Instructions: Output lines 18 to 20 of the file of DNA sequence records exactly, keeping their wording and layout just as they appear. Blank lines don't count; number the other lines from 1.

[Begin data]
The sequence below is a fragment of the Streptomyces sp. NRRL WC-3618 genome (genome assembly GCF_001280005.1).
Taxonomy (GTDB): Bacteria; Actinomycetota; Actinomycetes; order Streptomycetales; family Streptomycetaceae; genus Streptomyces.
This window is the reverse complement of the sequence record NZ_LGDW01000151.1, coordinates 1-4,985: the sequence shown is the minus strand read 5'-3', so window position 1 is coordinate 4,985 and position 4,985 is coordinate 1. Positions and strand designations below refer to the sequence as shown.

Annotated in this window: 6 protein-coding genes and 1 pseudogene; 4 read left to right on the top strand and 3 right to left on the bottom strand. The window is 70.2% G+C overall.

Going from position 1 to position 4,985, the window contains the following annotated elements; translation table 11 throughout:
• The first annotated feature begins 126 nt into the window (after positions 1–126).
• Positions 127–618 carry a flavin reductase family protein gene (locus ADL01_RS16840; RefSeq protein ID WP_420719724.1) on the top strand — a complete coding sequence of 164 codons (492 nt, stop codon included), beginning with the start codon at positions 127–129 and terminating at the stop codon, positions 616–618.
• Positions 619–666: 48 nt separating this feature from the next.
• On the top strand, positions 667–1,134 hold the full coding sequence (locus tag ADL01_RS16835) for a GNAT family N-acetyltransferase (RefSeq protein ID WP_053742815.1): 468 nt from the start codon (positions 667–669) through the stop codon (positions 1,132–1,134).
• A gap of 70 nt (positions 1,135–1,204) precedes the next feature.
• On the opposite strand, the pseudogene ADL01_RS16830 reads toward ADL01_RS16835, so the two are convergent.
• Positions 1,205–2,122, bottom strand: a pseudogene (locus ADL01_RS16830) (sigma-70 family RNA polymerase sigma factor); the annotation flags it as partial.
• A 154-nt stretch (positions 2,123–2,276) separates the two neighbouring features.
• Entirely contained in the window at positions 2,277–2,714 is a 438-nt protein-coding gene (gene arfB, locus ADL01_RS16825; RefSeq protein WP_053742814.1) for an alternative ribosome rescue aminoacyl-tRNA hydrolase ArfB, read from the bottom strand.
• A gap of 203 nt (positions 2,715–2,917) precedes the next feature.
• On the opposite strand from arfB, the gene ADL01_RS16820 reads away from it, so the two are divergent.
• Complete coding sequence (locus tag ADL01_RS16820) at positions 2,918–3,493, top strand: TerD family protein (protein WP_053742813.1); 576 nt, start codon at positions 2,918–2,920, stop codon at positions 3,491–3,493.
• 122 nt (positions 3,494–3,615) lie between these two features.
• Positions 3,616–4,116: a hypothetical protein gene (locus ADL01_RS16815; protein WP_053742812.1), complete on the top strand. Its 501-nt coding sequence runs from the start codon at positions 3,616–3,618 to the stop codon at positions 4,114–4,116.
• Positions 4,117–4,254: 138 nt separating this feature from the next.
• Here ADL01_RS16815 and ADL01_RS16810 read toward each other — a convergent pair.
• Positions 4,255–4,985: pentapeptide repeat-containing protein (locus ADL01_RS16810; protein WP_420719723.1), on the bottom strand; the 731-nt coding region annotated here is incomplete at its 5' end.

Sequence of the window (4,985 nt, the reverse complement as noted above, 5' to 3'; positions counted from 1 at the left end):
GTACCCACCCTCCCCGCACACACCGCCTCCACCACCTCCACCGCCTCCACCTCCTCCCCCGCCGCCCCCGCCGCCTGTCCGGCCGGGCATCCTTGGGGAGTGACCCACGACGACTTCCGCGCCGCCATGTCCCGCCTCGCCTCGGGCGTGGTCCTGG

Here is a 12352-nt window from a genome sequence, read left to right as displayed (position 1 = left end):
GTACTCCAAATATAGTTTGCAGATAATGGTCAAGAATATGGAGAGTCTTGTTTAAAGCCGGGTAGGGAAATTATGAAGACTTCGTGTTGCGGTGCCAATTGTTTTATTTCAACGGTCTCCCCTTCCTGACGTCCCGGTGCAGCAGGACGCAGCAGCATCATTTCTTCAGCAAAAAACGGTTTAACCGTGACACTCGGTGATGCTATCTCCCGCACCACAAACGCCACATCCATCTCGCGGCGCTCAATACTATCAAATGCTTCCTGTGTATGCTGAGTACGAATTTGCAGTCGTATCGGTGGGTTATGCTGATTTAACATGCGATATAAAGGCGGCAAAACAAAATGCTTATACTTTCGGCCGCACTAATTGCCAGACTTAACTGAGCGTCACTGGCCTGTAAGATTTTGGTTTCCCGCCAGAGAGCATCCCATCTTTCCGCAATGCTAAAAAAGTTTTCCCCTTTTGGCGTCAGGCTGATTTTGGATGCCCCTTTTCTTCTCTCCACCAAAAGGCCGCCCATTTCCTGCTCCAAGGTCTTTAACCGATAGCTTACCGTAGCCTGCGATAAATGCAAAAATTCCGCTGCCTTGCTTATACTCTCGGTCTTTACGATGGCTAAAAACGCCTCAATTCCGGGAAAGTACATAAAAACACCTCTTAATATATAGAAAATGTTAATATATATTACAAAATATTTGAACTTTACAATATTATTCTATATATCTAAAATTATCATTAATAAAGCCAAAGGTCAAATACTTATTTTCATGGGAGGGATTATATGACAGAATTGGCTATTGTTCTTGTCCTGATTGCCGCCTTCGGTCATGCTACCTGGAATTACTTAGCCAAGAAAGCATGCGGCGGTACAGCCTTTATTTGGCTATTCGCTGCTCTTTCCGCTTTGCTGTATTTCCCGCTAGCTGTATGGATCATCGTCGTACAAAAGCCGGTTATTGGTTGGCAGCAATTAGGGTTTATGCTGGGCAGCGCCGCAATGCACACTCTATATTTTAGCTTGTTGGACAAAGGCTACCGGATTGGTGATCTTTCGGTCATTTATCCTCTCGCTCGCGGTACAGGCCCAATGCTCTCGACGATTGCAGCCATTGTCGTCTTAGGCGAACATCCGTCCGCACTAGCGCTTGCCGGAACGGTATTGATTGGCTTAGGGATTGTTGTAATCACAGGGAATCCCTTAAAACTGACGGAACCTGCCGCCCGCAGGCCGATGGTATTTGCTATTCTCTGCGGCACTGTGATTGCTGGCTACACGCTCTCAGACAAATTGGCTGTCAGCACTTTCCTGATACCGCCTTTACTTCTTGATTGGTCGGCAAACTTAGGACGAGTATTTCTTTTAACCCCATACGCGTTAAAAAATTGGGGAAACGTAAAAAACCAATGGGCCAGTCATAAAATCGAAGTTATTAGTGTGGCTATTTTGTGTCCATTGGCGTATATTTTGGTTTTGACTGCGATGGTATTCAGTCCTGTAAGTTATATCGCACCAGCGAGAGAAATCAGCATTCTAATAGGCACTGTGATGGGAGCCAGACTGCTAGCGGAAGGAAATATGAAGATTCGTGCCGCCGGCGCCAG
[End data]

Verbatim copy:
• 122 nt (positions 3,494–3,615) lie between these two features.
• Positions 3,616–4,116: a hypothetical protein gene (locus ADL01_RS16815; protein WP_053742812.1), complete on the top strand. Its 501-nt coding sequence runs from the start codon at positions 3,616–3,618 to the stop codon at positions 4,114–4,116.
• Positions 4,117–4,254: 138 nt separating this feature from the next.